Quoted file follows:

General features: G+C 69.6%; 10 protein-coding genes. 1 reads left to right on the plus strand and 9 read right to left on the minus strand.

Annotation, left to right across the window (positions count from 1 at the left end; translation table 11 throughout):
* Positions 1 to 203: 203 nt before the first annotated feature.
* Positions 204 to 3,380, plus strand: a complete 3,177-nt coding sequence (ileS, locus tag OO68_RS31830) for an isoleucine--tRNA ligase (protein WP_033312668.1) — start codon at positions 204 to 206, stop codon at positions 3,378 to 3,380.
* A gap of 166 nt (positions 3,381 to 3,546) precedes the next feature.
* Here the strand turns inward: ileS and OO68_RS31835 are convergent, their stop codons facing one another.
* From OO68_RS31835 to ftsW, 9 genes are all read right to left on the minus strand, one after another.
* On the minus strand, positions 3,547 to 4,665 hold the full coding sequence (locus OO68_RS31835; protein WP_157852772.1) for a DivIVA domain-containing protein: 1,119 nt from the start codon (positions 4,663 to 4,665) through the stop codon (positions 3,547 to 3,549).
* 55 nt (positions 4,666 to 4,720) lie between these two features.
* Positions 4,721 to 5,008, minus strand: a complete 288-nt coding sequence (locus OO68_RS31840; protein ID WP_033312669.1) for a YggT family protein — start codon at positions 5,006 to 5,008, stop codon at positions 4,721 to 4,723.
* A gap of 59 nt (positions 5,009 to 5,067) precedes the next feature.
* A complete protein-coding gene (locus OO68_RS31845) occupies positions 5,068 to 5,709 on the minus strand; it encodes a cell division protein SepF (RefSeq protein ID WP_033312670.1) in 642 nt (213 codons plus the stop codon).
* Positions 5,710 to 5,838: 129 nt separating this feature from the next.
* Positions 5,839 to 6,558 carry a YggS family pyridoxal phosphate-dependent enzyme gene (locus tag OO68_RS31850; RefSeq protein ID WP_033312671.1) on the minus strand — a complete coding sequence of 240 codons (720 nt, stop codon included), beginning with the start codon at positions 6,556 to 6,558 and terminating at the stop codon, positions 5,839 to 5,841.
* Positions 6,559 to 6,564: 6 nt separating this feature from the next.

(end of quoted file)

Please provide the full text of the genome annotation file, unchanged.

General features: G+C 69.6%; 10 protein-coding genes. 1 reads left to right on the plus strand and 9 read right to left on the minus strand.

Annotation, left to right across the window (positions count from 1 at the left end; translation table 11 throughout):
* Positions 1 to 203: 203 nt before the first annotated feature.
* Positions 204 to 3,380, plus strand: a complete 3,177-nt coding sequence (ileS, locus tag OO68_RS31830) for an isoleucine--tRNA ligase (protein WP_033312668.1) — start codon at positions 204 to 206, stop codon at positions 3,378 to 3,380.
* A gap of 166 nt (positions 3,381 to 3,546) precedes the next feature.
* Here the strand turns inward: ileS and OO68_RS31835 are convergent, their stop codons facing one another.
* From OO68_RS31835 to ftsW, 9 genes are all read right to left on the minus strand, one after another.
* On the minus strand, positions 3,547 to 4,665 hold the full coding sequence (locus OO68_RS31835; protein WP_157852772.1) for a DivIVA domain-containing protein: 1,119 nt from the start codon (positions 4,663 to 4,665) through the stop codon (positions 3,547 to 3,549).
* 55 nt (positions 4,666 to 4,720) lie between these two features.
* Positions 4,721 to 5,008, minus strand: a complete 288-nt coding sequence (locus OO68_RS31840; protein ID WP_033312669.1) for a YggT family protein — start codon at positions 5,006 to 5,008, stop codon at positions 4,721 to 4,723.
* A gap of 59 nt (positions 5,009 to 5,067) precedes the next feature.
* A complete protein-coding gene (locus OO68_RS31845) occupies positions 5,068 to 5,709 on the minus strand; it encodes a cell division protein SepF (RefSeq protein ID WP_033312670.1) in 642 nt (213 codons plus the stop codon).
* Positions 5,710 to 5,838: 129 nt separating this feature from the next.
* Positions 5,839 to 6,558 carry a YggS family pyridoxal phosphate-dependent enzyme gene (locus tag OO68_RS31850; RefSeq protein ID WP_033312671.1) on the minus strand — a complete coding sequence of 240 codons (720 nt, stop codon included), beginning with the start codon at positions 6,556 to 6,558 and terminating at the stop codon, positions 5,839 to 5,841.
* Positions 6,559 to 6,564: 6 nt separating this feature from the next.